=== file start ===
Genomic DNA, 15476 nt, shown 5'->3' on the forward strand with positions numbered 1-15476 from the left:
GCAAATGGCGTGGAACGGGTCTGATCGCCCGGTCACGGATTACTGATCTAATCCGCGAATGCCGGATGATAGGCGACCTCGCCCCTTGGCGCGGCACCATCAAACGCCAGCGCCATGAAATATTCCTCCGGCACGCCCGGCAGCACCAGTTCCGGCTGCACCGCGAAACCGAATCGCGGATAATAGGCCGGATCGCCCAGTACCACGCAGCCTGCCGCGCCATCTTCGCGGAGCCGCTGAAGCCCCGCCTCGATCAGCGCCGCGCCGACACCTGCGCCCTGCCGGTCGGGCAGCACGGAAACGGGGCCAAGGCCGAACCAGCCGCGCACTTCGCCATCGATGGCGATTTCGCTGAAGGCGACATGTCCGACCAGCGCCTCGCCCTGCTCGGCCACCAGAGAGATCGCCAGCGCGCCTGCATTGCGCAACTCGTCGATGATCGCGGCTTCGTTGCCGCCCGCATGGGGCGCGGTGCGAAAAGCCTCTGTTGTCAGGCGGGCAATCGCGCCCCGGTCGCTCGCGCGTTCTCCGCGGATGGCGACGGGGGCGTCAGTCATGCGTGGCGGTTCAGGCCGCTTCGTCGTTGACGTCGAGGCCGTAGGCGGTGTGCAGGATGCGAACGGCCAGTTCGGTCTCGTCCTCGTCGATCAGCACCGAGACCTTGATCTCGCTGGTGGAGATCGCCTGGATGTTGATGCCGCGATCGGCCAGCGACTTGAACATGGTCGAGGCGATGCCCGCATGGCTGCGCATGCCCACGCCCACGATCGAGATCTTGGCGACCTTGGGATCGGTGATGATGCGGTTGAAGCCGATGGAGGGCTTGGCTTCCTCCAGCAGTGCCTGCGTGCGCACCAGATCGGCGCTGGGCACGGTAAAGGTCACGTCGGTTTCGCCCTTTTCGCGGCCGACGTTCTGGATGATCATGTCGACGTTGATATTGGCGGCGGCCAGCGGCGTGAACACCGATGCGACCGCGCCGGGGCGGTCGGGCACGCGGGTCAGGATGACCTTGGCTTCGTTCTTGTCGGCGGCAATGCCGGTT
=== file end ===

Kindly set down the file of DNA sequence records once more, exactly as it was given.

Genomic DNA, 15476 nt, shown 5'->3' on the forward strand with positions numbered 1-15476 from the left:
GCAAATGGCGTGGAACGGGTCTGATCGCCCGGTCACGGATTACTGATCTAATCCGCGAATGCCGGATGATAGGCGACCTCGCCCCTTGGCGCGGCACCATCAAACGCCAGCGCCATGAAATATTCCTCCGGCACGCCCGGCAGCACCAGTTCCGGCTGCACCGCGAAACCGAATCGCGGATAATAGGCCGGATCGCCCAGTACCACGCAGCCTGCCGCGCCATCTTCGCGGAGCCGCTGAAGCCCCGCCTCGATCAGCGCCGCGCCGACACCTGCGCCCTGCCGGTCGGGCAGCACGGAAACGGGGCCAAGGCCGAACCAGCCGCGCACTTCGCCATCGATGGCGATTTCGCTGAAGGCGACATGTCCGACCAGCGCCTCGCCCTGCTCGGCCACCAGAGAGATCGCCAGCGCGCCTGCATTGCGCAACTCGTCGATGATCGCGGCTTCGTTGCCGCCCGCATGGGGCGCGGTGCGAAAAGCCTCTGTTGTCAGGCGGGCAATCGCGCCCCGGTCGCTCGCGCGTTCTCCGCGGATGGCGACGGGGGCGTCAGTCATGCGTGGCGGTTCAGGCCGCTTCGTCGTTGACGTCGAGGCCGTAGGCGGTGTGCAGGATGCGAACGGCCAGTTCGGTCTCGTCCTCGTCGATCAGCACCGAGACCTTGATCTCGCTGGTGGAGATCGCCTGGATGTTGATGCCGCGATCGGCCAGCGACTTGAACATGGTCGAGGCGATGCCCGCATGGCTGCGCATGCCCACGCCCACGATCGAGATCTTGGCGACCTTGGGATCGGTGATGATGCGGTTGAAGCCGATGGAGGGCTTGGCTTCCTCCAGCAGTGCCTGCGTGCGCACCAGATCGGCGCTGGGCACGGTAAAGGTCACGTCGGTTTCGCCCTTTTCGCGGCCGACGTTCTGGATGATCATGTCGACGTTGATATTGGCGGCGGCCAGCGGCGTGAACACCGATGCGACCGCGCCGGGGCGGTCGGGCACGCGGGTCAGGATGACCTTGGCTTCGTTCTTGTCGGCGGCAATGCCGGTT